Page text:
Who are some of your favorite classic rock bands?
To me, classic rock really started with the Allman Brothers. The only people that’s out there right now that could be considered “classic rock” is the Zac Brown Band. To me and from what I’ve seen, they are more classic rock than they are anything. I think SwampDaWamp is a good new classic rock band. I’ve got a new guy who’s coming out with us … his name is Shane Pruitt. He’s cut some blues records. He is Stevie Ray Vaughan material when it comes to his guitar playing. He’s just unbelievable. Jimmy, Jack and Donna (Hall of Wet Willie) … they were so good. They could go out there and wow the crowd. I was always impressed with them.
There are just as many good southern rock bands playing in clubs right now that didn’t get a break. I really feel bad for them, there’s no where else for them to go because all of those spots have been filled. We were a little bit more jazzy or country, and [Molly] Hatchet’s got the really rockin’, boomy stuff down … I really feel that there are a bunch of southern rock bands out there, it’s just they can’t get a deal or a break. Zac was fortunately able to get a break. They will be talked about for a long time. They really will. Alan Jackson singing with Zac [on their song 'As She's Walking Away'] was a brilliant move. With Greg Allman singing with them [on the CMA Awards], that turned them into a southern rock band. That sounded really good.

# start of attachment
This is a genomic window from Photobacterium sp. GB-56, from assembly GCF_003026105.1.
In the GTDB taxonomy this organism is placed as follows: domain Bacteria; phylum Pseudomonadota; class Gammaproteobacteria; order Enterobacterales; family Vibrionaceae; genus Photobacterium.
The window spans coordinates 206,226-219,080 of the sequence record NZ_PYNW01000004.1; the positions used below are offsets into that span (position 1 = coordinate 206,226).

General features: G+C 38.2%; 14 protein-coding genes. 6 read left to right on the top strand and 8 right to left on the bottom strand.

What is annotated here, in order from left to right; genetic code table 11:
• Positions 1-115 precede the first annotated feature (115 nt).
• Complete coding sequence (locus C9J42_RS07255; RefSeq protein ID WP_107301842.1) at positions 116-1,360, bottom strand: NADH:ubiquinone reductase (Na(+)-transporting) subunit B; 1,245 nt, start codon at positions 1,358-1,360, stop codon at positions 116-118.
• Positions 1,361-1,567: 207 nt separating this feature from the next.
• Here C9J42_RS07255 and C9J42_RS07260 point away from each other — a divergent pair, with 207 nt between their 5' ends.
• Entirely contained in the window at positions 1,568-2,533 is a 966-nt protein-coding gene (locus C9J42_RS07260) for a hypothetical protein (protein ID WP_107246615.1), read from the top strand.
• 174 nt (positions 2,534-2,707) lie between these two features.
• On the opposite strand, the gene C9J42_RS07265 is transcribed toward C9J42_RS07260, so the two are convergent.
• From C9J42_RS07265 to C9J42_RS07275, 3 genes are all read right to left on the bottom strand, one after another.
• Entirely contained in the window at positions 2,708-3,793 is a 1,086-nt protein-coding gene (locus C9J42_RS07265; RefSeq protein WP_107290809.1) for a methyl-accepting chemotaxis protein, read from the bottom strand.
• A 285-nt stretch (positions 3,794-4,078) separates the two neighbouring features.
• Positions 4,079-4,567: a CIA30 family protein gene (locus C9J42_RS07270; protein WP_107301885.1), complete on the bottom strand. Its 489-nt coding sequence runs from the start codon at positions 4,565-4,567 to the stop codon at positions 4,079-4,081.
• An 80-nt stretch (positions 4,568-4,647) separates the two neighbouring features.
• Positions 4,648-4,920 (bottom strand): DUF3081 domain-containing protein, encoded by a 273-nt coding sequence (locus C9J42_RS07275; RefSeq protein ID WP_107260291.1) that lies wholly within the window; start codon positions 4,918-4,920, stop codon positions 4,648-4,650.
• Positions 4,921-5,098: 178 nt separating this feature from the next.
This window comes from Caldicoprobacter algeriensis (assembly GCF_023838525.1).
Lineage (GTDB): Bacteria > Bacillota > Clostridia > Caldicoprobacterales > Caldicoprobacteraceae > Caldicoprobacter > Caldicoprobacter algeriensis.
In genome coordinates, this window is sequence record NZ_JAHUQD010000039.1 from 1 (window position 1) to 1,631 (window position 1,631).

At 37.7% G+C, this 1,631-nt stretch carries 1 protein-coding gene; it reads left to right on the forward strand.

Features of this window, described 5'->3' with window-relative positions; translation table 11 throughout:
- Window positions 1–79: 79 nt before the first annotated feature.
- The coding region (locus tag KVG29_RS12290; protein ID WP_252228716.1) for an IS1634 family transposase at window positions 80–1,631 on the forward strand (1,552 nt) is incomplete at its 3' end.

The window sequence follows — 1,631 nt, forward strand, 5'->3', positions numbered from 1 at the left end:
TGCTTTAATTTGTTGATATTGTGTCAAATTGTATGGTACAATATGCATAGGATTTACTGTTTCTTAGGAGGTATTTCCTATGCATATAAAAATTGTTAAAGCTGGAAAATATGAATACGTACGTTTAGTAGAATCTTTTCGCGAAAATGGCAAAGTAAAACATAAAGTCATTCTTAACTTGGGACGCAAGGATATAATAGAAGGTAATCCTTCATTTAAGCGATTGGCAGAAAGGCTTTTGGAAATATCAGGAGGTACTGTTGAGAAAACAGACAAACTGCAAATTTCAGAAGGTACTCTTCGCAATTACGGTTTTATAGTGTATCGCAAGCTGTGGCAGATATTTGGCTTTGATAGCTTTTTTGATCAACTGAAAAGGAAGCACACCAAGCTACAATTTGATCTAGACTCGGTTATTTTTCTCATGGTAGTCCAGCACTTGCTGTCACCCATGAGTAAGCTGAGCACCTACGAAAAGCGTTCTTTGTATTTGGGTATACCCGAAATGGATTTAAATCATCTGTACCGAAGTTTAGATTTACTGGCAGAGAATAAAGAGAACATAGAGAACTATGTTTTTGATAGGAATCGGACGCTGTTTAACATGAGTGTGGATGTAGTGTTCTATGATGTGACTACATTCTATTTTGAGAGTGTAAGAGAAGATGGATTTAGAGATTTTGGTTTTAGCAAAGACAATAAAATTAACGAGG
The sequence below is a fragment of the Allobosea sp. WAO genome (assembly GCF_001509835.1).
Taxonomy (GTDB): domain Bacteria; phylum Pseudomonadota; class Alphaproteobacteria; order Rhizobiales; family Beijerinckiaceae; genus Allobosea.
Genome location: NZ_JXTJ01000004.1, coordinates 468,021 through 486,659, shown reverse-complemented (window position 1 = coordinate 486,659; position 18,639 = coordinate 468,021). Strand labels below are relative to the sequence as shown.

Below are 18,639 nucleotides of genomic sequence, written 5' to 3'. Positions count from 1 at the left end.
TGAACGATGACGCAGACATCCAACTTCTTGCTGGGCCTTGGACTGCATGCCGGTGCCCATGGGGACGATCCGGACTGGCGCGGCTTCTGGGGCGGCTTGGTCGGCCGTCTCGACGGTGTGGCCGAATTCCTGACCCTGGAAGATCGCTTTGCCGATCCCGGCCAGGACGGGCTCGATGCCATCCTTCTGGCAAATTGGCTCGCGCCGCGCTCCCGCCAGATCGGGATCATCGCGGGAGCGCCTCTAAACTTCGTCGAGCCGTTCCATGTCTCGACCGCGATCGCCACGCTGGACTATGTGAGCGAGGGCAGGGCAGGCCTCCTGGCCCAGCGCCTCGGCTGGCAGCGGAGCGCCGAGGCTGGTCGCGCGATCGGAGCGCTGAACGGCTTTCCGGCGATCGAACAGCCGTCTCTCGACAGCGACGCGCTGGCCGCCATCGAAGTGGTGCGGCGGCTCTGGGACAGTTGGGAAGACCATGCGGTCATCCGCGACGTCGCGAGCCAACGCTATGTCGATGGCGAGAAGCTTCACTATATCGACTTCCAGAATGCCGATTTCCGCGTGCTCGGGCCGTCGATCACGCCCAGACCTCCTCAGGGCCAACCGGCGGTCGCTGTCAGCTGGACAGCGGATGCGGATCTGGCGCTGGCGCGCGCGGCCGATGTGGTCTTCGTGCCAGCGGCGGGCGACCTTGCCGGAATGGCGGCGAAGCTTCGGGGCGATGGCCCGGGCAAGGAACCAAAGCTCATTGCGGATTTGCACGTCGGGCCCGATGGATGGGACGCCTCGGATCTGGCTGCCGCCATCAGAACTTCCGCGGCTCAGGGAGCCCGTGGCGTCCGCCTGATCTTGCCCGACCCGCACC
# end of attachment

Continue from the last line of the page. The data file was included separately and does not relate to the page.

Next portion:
As far as southern rock goes, there will always be room for it. There is on the radio, because they are playing more now on the radio than there ever was, as far as getting talked about. I have to tell you … I was truly amazed at every article that came in that talked about us having something that kept southern rock alive, and I guess we do. Those first nine years, we went out and played our a---- off. We were out just busting loose. I just don’t know where that next major band is going to come from in the south. There are probably 15 or 20 out of Jacksonville right now.
This past weekend (Nov. 19), the Marshall Tucker Band made its debut on the Grand Ole Opry. Talk about that experience and what was going on in your head leading up to that night.